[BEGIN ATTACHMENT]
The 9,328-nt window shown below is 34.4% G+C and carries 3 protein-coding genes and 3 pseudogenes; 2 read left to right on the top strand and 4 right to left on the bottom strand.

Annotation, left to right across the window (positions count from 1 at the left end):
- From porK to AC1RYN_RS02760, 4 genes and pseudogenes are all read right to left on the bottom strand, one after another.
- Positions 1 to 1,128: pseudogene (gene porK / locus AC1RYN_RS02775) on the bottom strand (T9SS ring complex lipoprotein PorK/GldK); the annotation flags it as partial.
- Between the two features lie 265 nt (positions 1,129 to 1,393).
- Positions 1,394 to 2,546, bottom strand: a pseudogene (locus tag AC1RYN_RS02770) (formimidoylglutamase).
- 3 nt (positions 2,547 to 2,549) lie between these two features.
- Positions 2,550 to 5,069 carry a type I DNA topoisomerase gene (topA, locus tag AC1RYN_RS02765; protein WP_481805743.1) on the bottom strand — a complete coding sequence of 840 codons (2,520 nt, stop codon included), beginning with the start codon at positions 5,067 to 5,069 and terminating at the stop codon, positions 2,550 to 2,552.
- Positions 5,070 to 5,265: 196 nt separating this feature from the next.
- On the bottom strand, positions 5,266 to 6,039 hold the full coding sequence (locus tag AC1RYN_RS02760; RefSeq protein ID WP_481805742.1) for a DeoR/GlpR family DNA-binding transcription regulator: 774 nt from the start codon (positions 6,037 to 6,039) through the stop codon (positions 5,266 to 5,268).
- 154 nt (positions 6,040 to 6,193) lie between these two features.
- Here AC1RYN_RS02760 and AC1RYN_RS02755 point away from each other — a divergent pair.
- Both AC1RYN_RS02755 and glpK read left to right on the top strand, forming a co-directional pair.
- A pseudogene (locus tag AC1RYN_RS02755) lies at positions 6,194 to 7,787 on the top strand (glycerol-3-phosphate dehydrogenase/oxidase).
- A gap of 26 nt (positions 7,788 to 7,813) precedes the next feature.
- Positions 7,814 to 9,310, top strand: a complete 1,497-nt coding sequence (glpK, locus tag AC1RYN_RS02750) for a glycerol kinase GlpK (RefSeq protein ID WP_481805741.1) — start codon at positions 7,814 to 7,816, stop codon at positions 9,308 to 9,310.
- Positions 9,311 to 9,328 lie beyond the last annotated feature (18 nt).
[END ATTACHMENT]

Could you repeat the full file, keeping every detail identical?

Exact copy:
The 9,328-nt window shown below is 34.4% G+C and carries 3 protein-coding genes and 3 pseudogenes; 2 read left to right on the top strand and 4 right to left on the bottom strand.

Annotation, left to right across the window (positions count from 1 at the left end):
- From porK to AC1RYN_RS02760, 4 genes and pseudogenes are all read right to left on the bottom strand, one after another.
- Positions 1 to 1,128: pseudogene (gene porK / locus AC1RYN_RS02775) on the bottom strand (T9SS ring complex lipoprotein PorK/GldK); the annotation flags it as partial.
- Between the two features lie 265 nt (positions 1,129 to 1,393).
- Positions 1,394 to 2,546, bottom strand: a pseudogene (locus tag AC1RYN_RS02770) (formimidoylglutamase).
- 3 nt (positions 2,547 to 2,549) lie between these two features.
- Positions 2,550 to 5,069 carry a type I DNA topoisomerase gene (topA, locus tag AC1RYN_RS02765; protein WP_481805743.1) on the bottom strand — a complete coding sequence of 840 codons (2,520 nt, stop codon included), beginning with the start codon at positions 5,067 to 5,069 and terminating at the stop codon, positions 2,550 to 2,552.
- Positions 5,070 to 5,265: 196 nt separating this feature from the next.
- On the bottom strand, positions 5,266 to 6,039 hold the full coding sequence (locus tag AC1RYN_RS02760; RefSeq protein ID WP_481805742.1) for a DeoR/GlpR family DNA-binding transcription regulator: 774 nt from the start codon (positions 6,037 to 6,039) through the stop codon (positions 5,266 to 5,268).
- 154 nt (positions 6,040 to 6,193) lie between these two features.
- Here AC1RYN_RS02760 and AC1RYN_RS02755 point away from each other — a divergent pair.
- Both AC1RYN_RS02755 and glpK read left to right on the top strand, forming a co-directional pair.
- A pseudogene (locus tag AC1RYN_RS02755) lies at positions 6,194 to 7,787 on the top strand (glycerol-3-phosphate dehydrogenase/oxidase).
- A gap of 26 nt (positions 7,788 to 7,813) precedes the next feature.
- Positions 7,814 to 9,310, top strand: a complete 1,497-nt coding sequence (glpK, locus tag AC1RYN_RS02750) for a glycerol kinase GlpK (RefSeq protein ID WP_481805741.1) — start codon at positions 7,814 to 7,816, stop codon at positions 9,308 to 9,310.
- Positions 9,311 to 9,328 lie beyond the last annotated feature (18 nt).